- Who & Why?
Category Archive for: ‘lonely’
This week let’s examine the fourth part of our four-part discussion on deliberate brand creation of ourselves. We’re going to wrap up this four-part series with really looking at building a brand that is true to ourselves. I’m continuing to put my own spin on Oprah’s October 2014, “What I Know For Sure” column in her O Magazine. I have a lot of appreciation and respect for Oprah’s presence.
As Oprah said in her column, she would want to come home during a party but would feel compelled to stay at the party because she thought she had to do so.
How often do we all compromise who we really are in order to fit in or fit into a stereotype we are living into? Most often if we stop and really evaluate the situation, we’d find that our assumptions are wrong. Heck, maybe no one wants to stay at a party but everyone feels compelled to do so! What a fun party that is. I don’t know about you, but I’d always rather be at a party of one (me!) than at a party where no one wants to be there.
I remember in high school how awkward I was and never felt I fit into the “scene”. I especially remember when I was invited to parties and felt compelled to show up. I would get there and have an awful time. Mostly I would look around at the other kids and wonder why they were drinking so much. Not that I was a saint, but I never did identify with the drinking. I was always waiting to go home from those parties. I rarely enjoyed myself. I wasn’t being true to myself.
Now, as an adult and business owner, I love getting out there at parties and meeting people. I have no problem walking into a room full of people I don’t know. What’s changed? I try to be true to myself nowadays.
However, after several unhappy social events, I’ve come to discover that I don’t need to be everywhere all the time. I have rules for myself about socializing. Basically, if I don’t feel like I want to be around people, then I don’t go. I make a conscious, self-aware choice to only show up and project a brand presence that works for me and for my audience. I share this information with my clientele, too. I do this to be true to who I am as a person and as a brand.
Not being true to who we are as individuals hurts in so many ways. Staying at that party too long not only wastes our time, but it hurts our brand. Anytime we don’t honor our desires, and ourselves, then we are devaluing our brand in other peoples’ eyes. Others cannot find our brand relevant and worthy of respect if we don’t respect our own brand. There is a certain level of power and ease and grace with being true to who we really are as people.
So ask yourself how often do you stay too long at that “party”? If so, why? How can you find ways to be true to yourself and your brand?
As the seasons continue to shift deliberately this October, we continue our Deliberate Brand Creation this week. As I said last week, I’m putting my own spin on Oprah’s October 2014, “What I Know For Sure” column in her O Magazine. As I’ve said in the past, I have a lot of appreciation and respect for Oprah’s presence in this world.
This week, let’s explore how being genuine or “real” about who you are is such a big part of your deliberate brand creation. I like to call it “owning” who you are.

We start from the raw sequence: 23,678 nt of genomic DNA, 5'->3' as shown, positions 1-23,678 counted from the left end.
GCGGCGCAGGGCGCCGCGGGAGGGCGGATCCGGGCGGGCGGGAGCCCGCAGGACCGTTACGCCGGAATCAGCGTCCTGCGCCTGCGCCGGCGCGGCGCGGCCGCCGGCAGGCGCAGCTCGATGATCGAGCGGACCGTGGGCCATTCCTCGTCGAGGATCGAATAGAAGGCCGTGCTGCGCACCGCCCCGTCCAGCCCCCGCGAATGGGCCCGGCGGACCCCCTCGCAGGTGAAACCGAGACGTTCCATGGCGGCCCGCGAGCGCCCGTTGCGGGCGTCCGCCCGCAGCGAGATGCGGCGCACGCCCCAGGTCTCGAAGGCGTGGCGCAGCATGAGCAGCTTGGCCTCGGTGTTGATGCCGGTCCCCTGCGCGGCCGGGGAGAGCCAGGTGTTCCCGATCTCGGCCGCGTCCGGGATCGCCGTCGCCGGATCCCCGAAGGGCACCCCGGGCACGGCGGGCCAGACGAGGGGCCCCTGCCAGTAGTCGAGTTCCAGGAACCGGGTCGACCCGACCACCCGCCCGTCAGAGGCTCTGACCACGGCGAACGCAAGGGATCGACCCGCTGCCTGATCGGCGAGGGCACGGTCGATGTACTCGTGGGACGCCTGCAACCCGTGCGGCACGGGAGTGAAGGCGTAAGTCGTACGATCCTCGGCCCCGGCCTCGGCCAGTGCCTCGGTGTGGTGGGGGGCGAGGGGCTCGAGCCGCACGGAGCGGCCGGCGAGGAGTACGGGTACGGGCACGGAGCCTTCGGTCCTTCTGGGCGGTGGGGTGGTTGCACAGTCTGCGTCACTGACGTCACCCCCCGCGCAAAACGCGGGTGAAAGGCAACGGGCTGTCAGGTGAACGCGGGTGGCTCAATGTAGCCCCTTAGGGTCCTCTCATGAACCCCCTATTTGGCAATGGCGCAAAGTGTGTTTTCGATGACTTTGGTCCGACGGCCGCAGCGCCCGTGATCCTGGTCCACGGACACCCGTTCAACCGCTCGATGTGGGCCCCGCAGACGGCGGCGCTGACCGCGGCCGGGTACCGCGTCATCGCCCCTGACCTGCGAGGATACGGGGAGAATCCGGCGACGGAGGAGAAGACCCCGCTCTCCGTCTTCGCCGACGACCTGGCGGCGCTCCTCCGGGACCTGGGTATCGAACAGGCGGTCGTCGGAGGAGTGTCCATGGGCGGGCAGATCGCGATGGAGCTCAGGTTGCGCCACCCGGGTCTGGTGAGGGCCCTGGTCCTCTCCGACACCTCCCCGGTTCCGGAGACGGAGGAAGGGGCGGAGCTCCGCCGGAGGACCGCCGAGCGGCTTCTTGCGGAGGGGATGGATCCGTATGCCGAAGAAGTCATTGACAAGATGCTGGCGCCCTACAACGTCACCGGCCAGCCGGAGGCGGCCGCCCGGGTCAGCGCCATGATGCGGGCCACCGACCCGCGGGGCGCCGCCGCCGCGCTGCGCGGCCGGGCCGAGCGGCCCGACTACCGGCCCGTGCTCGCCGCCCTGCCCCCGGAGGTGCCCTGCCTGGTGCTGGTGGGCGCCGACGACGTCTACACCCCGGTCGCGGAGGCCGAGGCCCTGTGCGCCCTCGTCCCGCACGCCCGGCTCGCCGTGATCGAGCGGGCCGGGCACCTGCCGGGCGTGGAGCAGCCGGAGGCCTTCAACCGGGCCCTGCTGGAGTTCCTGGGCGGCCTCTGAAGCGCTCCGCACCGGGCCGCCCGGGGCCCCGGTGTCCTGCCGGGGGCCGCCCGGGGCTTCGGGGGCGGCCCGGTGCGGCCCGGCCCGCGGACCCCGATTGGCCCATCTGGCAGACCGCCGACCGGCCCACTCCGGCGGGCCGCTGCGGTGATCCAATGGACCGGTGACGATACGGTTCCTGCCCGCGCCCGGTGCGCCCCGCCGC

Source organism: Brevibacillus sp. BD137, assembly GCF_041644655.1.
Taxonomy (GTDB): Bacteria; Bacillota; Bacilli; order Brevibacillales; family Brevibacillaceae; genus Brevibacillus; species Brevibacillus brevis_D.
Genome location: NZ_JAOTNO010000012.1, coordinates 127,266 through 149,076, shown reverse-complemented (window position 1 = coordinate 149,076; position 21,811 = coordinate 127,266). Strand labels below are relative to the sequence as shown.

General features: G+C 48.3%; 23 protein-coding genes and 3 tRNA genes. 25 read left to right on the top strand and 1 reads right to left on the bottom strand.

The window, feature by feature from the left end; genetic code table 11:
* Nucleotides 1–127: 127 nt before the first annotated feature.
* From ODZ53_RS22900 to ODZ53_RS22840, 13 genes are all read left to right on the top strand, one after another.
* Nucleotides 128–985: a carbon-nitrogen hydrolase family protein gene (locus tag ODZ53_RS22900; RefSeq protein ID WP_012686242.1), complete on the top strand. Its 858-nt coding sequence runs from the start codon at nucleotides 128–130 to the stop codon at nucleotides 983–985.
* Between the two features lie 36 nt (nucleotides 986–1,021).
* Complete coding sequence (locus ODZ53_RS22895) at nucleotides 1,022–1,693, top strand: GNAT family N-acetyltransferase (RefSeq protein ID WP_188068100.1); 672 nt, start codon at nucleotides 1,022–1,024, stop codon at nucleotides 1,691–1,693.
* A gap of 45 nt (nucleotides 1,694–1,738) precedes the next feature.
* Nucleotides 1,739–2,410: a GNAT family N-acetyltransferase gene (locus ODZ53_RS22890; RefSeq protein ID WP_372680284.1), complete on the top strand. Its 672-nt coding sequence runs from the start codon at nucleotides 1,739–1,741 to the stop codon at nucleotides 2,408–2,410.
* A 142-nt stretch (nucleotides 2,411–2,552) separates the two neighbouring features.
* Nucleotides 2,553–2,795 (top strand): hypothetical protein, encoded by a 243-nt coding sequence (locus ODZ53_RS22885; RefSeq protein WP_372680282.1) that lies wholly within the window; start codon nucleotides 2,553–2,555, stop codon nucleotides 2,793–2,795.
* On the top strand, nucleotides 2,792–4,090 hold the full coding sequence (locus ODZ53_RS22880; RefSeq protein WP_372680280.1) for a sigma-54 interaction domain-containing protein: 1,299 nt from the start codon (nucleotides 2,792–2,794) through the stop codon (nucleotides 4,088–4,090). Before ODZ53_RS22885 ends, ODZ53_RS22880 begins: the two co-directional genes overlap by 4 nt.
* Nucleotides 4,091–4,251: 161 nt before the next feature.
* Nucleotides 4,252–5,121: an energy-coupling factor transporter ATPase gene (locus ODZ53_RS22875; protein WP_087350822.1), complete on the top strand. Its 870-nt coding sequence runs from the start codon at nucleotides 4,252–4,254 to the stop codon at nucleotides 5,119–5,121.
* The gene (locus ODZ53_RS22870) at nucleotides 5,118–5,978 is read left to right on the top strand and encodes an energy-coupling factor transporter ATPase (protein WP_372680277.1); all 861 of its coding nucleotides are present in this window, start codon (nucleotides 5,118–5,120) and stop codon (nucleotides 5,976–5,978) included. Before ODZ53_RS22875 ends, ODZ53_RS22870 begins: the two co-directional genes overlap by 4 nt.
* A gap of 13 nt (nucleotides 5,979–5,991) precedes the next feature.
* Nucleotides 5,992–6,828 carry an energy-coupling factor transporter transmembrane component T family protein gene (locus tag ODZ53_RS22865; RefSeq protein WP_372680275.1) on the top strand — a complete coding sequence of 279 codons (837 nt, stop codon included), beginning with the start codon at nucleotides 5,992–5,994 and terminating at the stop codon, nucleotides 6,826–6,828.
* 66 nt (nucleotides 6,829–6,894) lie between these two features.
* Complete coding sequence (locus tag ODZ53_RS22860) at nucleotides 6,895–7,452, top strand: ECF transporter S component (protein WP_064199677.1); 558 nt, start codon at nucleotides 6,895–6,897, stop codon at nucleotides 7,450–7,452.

I am not a fan of labeling people as introverts or extroverts. However, once I read Susan Cain’s book, “Quiet”, I became a fan of the concept of introverts and extroverts. Let’s explore these concepts with your brand.
As Oprah said in her October column, when she was younger she used to go to parties even when she didn’t want to be there because she didn’t want to miss anything. As I’ve often said, this desire to be at a party or to run home could be a function of who you are as an extrovert or introvert.
I suppose I am what you would call an extrovert. I get energy from those parties and enjoy being there meeting new people. I know it and can count on it most often.
As Cain explains, it is natural for extroverts to want to stay at the party and get energy from being there. However, the introvert would want to fly out of the party and head home to be alone.
Neither is right nor wrong. The point is you need to know what works for you. If you are an introvert and you force yourself to stay at that party, then there are issues to deal with as a result. Not only will you be miserable, but your personal brand will be poor, as well. If you ain’t happy, no one else will want to be around you at the party, either.
Why would you want to do that to yourself and others? I suppose it is because we compare. An introvert will look around at the party and see the extroverts having “fun”. The introvert will assume something is “wrong” with him/her because she is not having fun. In order to fit it, the introvert stays at the party- stays miserable.
As an extrovert, I can actually say I’ve walked in the introvert’s shoes at some parties. There have been plenty of times when I haven’t wanted to be somewhere but forced myself to go. Each time I did so, I paid the price: my confidence was low, my stress was high, I was bitter and angry at myself and thus, bitter and unfriendly to others at the party. It was awful and so was my brand. I suppose I assumed that just because I am an extrovert, I should WANT to be there. People expect it of me, right? Wrong! I wasn’t being real and “owning” myself in those moments.
So stop and ask yourself, how well do you “own” your tendencies as an extrovert or introvert? Once you can “own” it for what it is and who YOU are, then you are well on you way of creating a deliberate brand that is real, genuine and attracts people naturally to you.